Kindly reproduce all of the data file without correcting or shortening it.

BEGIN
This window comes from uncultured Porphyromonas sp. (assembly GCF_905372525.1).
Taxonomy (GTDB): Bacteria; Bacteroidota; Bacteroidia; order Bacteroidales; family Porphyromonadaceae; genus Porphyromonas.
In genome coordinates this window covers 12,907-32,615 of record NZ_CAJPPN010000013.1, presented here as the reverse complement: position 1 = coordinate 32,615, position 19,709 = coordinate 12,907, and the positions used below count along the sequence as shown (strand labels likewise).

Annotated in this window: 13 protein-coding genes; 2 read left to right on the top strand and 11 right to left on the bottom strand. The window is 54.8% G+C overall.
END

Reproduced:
This window comes from uncultured Porphyromonas sp. (assembly GCF_905372525.1).
Taxonomy (GTDB): Bacteria; Bacteroidota; Bacteroidia; order Bacteroidales; family Porphyromonadaceae; genus Porphyromonas.
In genome coordinates this window covers 12,907-32,615 of record NZ_CAJPPN010000013.1, presented here as the reverse complement: position 1 = coordinate 32,615, position 19,709 = coordinate 12,907, and the positions used below count along the sequence as shown (strand labels likewise).

Annotated in this window: 13 protein-coding genes; 2 read left to right on the top strand and 11 right to left on the bottom strand. The window is 54.8% G+C overall.